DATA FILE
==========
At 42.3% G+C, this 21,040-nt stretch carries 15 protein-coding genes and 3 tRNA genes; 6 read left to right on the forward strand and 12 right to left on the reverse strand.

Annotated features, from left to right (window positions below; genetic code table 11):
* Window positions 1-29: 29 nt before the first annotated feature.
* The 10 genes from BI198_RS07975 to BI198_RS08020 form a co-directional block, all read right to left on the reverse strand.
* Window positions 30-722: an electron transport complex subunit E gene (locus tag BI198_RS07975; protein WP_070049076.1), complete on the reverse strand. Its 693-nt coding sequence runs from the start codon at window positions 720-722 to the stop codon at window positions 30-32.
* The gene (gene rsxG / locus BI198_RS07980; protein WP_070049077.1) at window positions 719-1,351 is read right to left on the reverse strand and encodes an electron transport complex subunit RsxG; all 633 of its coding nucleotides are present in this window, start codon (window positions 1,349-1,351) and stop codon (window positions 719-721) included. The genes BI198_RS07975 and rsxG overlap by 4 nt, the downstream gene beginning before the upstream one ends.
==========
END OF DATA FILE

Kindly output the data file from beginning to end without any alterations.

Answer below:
At 42.3% G+C, this 21,040-nt stretch carries 15 protein-coding genes and 3 tRNA genes; 6 read left to right on the forward strand and 12 right to left on the reverse strand.

Annotated features, from left to right (window positions below; genetic code table 11):
* Window positions 1-29: 29 nt before the first annotated feature.
* The 10 genes from BI198_RS07975 to BI198_RS08020 form a co-directional block, all read right to left on the reverse strand.
* Window positions 30-722: an electron transport complex subunit E gene (locus tag BI198_RS07975; protein WP_070049076.1), complete on the reverse strand. Its 693-nt coding sequence runs from the start codon at window positions 720-722 to the stop codon at window positions 30-32.
* The gene (gene rsxG / locus BI198_RS07980; protein WP_070049077.1) at window positions 719-1,351 is read right to left on the reverse strand and encodes an electron transport complex subunit RsxG; all 633 of its coding nucleotides are present in this window, start codon (window positions 1,349-1,351) and stop codon (window positions 719-721) included. The genes BI198_RS07975 and rsxG overlap by 4 nt, the downstream gene beginning before the upstream one ends.